The baseball cap designed to 'change the conversation.' The baseball cap designed to 'change the conversation.'

Satire, humor follow Trump’s declarations

Social media brings out humorous commentary

Donald Trump’s candidacy for United States president and the controversial statements that have marked his campaign have got some people thinking about the Mexico-U.S. border — as it used to be.

The newest reaction comes in the form of a baseball cap bearing the message, “Make America Mexico Again,” a takeoff on Trump’s own slogan, “Make America Great Again.

The baseball cap message was created by New York artist Anna Gold and promoted by civil rights activist Jeronimo Saldaña, who said the intention was to satirize Trump’s message and draw attention to its “absurdity.”

Saldaña said he doesn’t actually promote redrawing the borders to what they were in the early 19th century, but rather to “change the conversation,” he told NBC News.

Some Mexicans might prefer the former. A poll conducted several years ago found that 58% of Mexicans believed the U.S. Southwest rightfully belonged to Mexico, and 57% believed Mexicans had the right to enter the U.S. without that country’s permission.

Donald Trump’s border wall has generated some angry responses in Mexico, most notably from a couple of former presidents, one of whom heatedly declared his country would never pay for the “effing” wall.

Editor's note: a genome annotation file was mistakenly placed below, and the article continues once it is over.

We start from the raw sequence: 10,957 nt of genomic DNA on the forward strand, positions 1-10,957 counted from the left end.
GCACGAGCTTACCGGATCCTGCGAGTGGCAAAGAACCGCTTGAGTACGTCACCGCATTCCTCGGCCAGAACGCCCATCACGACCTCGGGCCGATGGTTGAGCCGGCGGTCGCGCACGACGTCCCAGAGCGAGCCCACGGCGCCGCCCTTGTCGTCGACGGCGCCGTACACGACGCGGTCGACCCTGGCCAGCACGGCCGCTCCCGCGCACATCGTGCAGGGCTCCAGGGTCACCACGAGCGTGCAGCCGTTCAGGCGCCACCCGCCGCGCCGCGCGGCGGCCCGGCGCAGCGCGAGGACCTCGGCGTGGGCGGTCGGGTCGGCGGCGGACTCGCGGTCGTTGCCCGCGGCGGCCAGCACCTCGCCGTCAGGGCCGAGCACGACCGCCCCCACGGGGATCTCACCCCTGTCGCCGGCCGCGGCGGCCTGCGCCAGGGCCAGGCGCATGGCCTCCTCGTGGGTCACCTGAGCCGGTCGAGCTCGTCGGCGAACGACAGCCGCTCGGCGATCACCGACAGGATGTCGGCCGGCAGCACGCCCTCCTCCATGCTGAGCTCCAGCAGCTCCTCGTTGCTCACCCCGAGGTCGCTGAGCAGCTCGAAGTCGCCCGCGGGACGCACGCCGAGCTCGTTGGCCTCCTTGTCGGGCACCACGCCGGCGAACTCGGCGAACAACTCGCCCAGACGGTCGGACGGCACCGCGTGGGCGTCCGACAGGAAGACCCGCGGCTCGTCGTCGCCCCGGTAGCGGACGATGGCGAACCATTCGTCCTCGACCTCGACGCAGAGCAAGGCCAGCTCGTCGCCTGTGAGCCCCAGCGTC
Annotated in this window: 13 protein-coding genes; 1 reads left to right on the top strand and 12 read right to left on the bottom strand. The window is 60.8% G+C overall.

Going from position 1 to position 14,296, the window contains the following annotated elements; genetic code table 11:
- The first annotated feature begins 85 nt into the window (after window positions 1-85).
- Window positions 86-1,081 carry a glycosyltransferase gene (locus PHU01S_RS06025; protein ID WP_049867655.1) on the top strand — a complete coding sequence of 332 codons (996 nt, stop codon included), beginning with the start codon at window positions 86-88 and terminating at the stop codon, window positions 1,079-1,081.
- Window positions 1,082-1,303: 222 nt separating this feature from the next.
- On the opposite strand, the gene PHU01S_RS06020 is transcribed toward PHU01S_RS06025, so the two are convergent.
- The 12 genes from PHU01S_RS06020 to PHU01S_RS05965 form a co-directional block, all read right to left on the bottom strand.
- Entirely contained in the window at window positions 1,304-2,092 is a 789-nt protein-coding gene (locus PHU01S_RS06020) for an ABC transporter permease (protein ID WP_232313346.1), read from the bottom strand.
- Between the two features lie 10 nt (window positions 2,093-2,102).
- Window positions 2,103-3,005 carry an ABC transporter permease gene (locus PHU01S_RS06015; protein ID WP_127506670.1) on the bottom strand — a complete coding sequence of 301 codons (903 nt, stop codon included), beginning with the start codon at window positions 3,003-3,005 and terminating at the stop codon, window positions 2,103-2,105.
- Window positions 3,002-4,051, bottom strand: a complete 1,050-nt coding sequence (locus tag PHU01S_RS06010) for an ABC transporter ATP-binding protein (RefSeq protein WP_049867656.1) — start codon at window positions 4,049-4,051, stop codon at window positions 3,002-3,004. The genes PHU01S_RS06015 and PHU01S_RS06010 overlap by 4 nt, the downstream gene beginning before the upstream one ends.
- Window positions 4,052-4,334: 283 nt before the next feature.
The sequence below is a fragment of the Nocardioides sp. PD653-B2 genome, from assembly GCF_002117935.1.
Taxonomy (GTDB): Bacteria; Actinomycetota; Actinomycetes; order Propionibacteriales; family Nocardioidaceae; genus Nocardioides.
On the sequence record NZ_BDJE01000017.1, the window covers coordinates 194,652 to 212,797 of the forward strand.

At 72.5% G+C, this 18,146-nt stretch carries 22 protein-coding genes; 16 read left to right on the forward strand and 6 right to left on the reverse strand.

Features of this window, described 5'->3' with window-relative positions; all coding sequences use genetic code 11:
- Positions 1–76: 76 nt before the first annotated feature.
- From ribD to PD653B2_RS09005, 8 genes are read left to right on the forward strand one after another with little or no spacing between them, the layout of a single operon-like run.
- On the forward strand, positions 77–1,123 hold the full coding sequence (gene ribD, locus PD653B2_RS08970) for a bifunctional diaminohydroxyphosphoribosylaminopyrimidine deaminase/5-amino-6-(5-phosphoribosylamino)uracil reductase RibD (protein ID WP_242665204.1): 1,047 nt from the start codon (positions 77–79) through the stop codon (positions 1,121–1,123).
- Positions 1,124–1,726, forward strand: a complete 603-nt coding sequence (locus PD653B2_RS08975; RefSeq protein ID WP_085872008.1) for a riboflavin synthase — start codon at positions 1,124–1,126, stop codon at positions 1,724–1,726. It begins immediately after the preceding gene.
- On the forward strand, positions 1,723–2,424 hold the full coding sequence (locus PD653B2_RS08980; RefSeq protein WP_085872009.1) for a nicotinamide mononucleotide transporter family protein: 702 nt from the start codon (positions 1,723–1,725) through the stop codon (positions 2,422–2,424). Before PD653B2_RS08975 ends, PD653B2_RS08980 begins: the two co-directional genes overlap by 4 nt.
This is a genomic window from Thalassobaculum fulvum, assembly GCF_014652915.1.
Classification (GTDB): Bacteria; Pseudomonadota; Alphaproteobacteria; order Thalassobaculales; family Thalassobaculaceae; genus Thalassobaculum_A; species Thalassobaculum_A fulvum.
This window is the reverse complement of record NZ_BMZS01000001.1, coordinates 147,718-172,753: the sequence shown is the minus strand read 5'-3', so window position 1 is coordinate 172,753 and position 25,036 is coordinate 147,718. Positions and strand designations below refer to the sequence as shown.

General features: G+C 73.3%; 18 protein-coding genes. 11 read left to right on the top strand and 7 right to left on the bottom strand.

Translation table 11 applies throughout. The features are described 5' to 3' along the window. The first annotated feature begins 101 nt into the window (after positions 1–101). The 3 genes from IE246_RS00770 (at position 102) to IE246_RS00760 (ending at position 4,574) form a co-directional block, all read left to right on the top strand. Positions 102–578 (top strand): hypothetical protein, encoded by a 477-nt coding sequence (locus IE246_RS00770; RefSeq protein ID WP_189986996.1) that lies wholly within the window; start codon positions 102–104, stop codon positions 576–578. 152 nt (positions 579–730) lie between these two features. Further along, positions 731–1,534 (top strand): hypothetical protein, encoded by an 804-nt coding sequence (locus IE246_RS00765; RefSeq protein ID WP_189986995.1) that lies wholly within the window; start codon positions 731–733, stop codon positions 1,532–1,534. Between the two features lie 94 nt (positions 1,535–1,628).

There has also been response on social media, but in a more humorous vein.

One was the offer by Twitter user “Sixto Jesús,” who said “We’ll gladly send you the plans and, don’t worry, Mexicans will pay for the project. When will the evictions take place so that construction can begin?”

The post was accompanied by a 19th-century map of North America back when Mexico had what is now California, Arizona, Texas and other territory.

It was then, wrote Dara Lind on Vox this week, that Mexico “really could have used a wall.”

Mexican food entered the discussion last week after Trump circulated a photo of himself eating what was called a “taco bowl” on Cinco de Mayo, or May 5, the day that celebrates Mexico’s victory over invading French forces in Puebla in 1862.

“Happy Cinco de Mayo,” he posted on social media, “. . . . I love Hispanics!”

One respondent asked if the taco bowl could be the presidential candidate instead of Trump, while another made the point that a taco bowl is not a Mexican dish and that Cinco de Mayo is not a Hispanic holiday but a Mexican one.

Source: Vox (en), People (en), NBC News (en)

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